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Vaccines for All Who Have Not Had Chicken Pox Advocated

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The approval of the first-ever vaccine for chicken pox has spurred pediatricians and children's-health experts to sort out who should receive the drug and at what age.

Everyone older than age 1 who has not had chicken pox should receive the vaccine, according to draft recommendations from the American Academy of Pediatrics and a group advising the federal government.

It is unclear, however, whether or when states might begin to require children to have the vaccine before they can enroll in school, day care, or Head Start.

The vaccine could end the lengthy school absences caused by the highly contagious viral disease, which is characterized by itchy skin eruptions. It won approval from the U.S. Food and Drug Administration this month, and is expected to be widely available in about two months.

However, there is no urgent need to have children immunized immediately, said Dr. Steve Kohl, the chief of pediatric infectious diseases at the University of California at San Francisco.

"It's not something where we're going to set up emergency vaccination booths or anything like that," said Dr. Kohl, who is a member of the A.A.P.'s committee on infectious diseases, which drafted the recommendations.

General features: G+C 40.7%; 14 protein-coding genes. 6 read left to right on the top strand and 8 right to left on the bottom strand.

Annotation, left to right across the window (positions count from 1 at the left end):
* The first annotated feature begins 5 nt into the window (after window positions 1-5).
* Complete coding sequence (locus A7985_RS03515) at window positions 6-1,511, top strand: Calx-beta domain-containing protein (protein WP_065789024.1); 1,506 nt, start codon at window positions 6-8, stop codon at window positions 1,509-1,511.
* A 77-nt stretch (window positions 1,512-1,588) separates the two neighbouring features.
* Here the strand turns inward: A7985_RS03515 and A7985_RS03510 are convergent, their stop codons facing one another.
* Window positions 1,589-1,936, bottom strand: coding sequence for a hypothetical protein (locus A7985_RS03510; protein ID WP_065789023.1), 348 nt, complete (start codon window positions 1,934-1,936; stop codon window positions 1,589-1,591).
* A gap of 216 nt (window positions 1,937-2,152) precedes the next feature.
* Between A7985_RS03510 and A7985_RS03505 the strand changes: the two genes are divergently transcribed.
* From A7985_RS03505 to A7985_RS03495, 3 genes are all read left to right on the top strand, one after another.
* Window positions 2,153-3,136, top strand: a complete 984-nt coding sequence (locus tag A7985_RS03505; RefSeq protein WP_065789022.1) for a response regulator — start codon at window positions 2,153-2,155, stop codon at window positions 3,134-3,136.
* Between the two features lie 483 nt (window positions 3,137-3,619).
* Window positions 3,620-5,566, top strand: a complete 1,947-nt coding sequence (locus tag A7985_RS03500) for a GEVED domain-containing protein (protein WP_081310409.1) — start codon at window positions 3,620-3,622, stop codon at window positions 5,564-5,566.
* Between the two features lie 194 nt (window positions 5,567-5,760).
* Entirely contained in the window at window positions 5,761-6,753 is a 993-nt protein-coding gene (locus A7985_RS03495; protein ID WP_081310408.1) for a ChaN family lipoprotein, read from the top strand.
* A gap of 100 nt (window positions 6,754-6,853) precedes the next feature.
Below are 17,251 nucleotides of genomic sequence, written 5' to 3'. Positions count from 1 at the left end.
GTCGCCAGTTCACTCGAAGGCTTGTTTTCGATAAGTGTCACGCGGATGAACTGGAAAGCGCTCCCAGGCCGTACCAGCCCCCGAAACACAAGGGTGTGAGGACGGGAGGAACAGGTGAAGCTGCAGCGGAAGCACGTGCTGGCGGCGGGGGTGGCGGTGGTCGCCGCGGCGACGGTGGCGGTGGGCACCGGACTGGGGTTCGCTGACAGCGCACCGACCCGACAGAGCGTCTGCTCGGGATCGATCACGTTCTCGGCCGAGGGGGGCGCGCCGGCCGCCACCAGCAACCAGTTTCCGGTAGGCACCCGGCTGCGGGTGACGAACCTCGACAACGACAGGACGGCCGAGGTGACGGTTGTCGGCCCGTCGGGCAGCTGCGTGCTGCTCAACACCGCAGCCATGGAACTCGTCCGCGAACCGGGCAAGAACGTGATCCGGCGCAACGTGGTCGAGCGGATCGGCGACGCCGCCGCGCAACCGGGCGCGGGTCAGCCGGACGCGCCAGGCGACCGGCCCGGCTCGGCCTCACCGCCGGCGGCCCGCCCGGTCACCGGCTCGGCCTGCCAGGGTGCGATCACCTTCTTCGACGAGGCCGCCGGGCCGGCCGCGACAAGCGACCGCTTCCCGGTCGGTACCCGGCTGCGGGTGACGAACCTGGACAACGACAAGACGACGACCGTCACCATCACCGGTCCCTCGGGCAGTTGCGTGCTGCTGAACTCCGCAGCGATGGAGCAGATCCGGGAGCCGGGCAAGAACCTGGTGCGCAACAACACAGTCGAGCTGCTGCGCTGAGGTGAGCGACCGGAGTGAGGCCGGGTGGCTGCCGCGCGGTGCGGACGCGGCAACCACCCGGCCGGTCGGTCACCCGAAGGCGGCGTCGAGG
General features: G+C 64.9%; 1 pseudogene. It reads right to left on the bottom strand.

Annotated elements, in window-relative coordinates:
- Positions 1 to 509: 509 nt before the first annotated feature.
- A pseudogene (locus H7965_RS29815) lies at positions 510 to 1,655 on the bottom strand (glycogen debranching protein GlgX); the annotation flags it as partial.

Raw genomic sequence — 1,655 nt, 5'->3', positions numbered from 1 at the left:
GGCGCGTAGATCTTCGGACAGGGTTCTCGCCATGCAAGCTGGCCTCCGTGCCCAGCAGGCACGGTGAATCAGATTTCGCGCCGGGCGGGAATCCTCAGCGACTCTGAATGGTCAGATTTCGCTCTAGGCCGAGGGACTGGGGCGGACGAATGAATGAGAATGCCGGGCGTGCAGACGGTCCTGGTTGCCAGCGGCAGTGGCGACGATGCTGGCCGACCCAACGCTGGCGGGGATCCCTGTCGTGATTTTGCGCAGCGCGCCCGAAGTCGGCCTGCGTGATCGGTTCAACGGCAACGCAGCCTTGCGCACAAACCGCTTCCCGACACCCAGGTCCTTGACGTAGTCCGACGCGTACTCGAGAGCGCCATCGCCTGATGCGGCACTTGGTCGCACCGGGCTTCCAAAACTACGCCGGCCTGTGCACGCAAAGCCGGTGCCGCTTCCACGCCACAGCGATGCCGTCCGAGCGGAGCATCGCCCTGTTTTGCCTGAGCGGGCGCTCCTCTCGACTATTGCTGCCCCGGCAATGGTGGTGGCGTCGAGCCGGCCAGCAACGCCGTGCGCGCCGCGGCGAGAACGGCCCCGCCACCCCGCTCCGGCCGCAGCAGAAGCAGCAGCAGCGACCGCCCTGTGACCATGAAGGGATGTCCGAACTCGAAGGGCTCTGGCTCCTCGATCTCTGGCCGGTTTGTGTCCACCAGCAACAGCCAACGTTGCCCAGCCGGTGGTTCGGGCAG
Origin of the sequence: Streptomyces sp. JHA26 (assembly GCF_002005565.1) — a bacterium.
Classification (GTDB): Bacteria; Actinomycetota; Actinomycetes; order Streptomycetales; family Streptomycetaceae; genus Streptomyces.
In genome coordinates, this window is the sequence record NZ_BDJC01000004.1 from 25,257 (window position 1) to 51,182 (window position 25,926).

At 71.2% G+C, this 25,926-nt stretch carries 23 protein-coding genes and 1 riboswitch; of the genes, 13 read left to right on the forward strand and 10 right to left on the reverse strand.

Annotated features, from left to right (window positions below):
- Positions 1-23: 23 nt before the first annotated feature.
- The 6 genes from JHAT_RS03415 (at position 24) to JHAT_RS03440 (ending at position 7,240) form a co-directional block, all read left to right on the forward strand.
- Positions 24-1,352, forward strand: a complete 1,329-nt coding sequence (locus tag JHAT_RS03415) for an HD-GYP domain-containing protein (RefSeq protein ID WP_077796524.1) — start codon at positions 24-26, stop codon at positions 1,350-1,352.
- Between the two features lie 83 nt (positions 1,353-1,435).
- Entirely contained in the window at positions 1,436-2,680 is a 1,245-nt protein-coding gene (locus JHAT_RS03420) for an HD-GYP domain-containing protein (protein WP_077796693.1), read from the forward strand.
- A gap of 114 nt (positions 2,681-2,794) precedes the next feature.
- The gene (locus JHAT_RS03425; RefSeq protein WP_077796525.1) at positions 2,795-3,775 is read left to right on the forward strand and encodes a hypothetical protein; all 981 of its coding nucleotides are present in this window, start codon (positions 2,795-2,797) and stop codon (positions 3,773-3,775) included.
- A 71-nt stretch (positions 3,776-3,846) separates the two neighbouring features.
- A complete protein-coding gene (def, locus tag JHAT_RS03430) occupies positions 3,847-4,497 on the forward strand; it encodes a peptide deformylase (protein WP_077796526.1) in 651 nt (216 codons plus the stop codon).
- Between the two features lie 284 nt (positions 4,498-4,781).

In the May issue of the journal Pediatrics, the A.A.P. plans to recommend that children from 12 to 18 months who have not had chicken pox be given the vaccine when they receive the standard measles-mumps-rubella immunization. In addition, older children who have not already been immunized or who have not had chicken pox should be vaccinated.

Age Differences

Dr. Kohl said that for the older children, the vaccination "should be done in a timely fashion convenient to both physician and patient."

But the academy wants children to get the chicken-pox vaccine before their 13th birthdays, Dr. Kohl said, because only one dose of the vaccine is needed up to that point. After age 13 and through adulthood, two doses are needed to provide protection.

While the federal Centers for Disease Control and Prevention's advisory committee on immunization practices will issue separate recommendations, Dr. Kohl said the groups agree on this issue so far.

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